Wiltshire Health and Care staff were heartened to hear the community’s thanks by their enthusiastic clapping, cheering, hooting and whistling which resounded across the county yesterday evening. Your support really does make a difference to our staff, who continue to work tirelessly to rise to the challenges faced in these unprecedented circumstances.
Thank you Wiltshire!
Please continue to follow all the advice about social distancing and staying home.
By doing this you will help to keep us safe, as we work to keep you safe.
Wiltshire Health and Care were concerned to hear about the collapse of Thomas Cook on Monday, and the big impact on the communities in and around Wiltshire.
We understand that this is a difficult time for all involved, especially those who have lost their jobs.
Wiltshire Health and Care have a wide range of recruitment opportunities available and many with full training. We could support you in a career change or develop the skills you already have; with a friendly, supportive organisation where employment comes with so many benefits.
Please browse our website to find out more about who we are and the services we provide to the communities of Wiltshire.
Call our recruitment team on 01249 456591 to find out how we could find the right job for you here at Wiltshire Health and Care.
A group of our physiotherapists have benefited from a free training day to help them prepare for a busy winter.
13 members of staff attended a Continuing Professional Development (CPD) day facilitated by Sally Cozens from Nippy Ventilators. This training was provided as part of the support given by the Jane McCauley Education Fund to support the development of Physiotherapists in Wiltshire.
The day was a great success and covered a range of topics which included a review of respiratory anatomy and physiology, respiratory diagnostics and management in the community for neurological conditions and practical sessions around managing equipment and troubleshooting NIV in the community.
Wiltshire Health and Care’s Long Service Awards event has taken place to recognise the hard work and commitment our volunteers have given to our Community Health Services across the county.
A group of 17 long serving volunteers gathered at the Grapevine Restaurant at Chippenham Community Hospital to receive framed certificates and engraved mementos presented by Wiltshire Health and Care Managing Director, Douglas Blair.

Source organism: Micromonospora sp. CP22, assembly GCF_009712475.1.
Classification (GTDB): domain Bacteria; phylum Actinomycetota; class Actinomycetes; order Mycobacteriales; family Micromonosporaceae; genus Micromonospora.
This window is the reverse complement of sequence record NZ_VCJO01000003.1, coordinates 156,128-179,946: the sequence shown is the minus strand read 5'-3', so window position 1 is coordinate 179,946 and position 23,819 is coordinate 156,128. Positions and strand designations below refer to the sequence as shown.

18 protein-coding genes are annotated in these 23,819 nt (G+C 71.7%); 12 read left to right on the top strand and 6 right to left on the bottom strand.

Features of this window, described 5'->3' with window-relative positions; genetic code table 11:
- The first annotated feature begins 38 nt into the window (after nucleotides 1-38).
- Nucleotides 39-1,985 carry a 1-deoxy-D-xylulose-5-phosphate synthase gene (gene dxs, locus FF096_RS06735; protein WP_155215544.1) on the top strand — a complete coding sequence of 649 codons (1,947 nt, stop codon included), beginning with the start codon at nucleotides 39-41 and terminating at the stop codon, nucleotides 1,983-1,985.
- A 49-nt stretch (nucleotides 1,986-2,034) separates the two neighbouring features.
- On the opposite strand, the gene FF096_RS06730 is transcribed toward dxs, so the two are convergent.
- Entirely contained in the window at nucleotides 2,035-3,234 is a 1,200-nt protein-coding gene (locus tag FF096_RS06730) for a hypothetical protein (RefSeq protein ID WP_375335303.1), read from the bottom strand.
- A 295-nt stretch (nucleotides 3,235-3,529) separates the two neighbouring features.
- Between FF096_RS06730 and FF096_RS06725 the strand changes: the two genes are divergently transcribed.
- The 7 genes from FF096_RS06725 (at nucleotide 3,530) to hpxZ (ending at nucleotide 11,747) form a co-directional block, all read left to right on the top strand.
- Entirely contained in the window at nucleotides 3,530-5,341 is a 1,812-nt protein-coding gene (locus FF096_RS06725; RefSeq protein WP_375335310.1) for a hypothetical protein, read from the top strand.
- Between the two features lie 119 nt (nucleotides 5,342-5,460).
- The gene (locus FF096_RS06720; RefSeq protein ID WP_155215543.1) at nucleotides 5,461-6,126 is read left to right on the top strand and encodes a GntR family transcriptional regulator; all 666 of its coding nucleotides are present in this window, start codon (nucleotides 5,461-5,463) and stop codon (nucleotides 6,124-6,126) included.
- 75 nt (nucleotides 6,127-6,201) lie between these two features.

John Williams has volunteered at Trowbridge Hospital for 15 Years and was presented with an engraved paperweight. He said “As a retired driving instructor I needed to do some volunteering to fill in my time and I felt I wanted to give something back. One personal benefit has been discovering that I have Type 2 diabetes which I wouldn’t have known until probably too late! Also the people I work with are fun, and as I do administration there is a sense of satisfaction in getting done what has been put aside for me to carry out each time I go in. It gives me a good sense of achievement and it has freed up NHS staff time to focus on other tasks.”
We have 194 volunteers in Wiltshire. Their roles include assisting ward patients at mealtimes; patient befriending on wards, sitting with ‘end of life’ patients, escorting inpatients to acute hospital appointments, administration and hospital gardening.
Voluntary Services Coordinator Suzanne Bennett, said: “I am always amazed by the kindness and commitment of volunteers who selflessly dedicate their free time for the benefit of our patients and staff. Offering a few hours a week can contribute to the wellbeing of our patients; ensure they are supported and that their stay in our community hospitals is comfortable.”
A volunteer’s experience with Wiltshire Health and Care is a happy, productive and mutually beneficial partnership. If you know someone interested in joining our team please contact Suzanne on 01985 220779.
Wiltshire Health and Care, which provides adult community services in Wiltshire, has received an overall ‘good’ rating, with the majority of its services deemed ‘outstanding’ following its first official inspection of services.
Wiltshire Health and Care is a new partnership formed last year and helps to enable people to live healthy independent lives.
The Care Quality Commission (CQC) inspectors made scheduled and unannounced visits across the services, which are based on a number of sites including six community hospitals (including 4 inpatient wards) and two minor injury units.
In the CQC report, inspectors noted several areas of outstanding practice including the leadership of specialist community teams, patient involvement in stroke rehabilitation and innovative practices for managing continence care. Areas requiring improvement include staffing and administrative issues on minor injury units.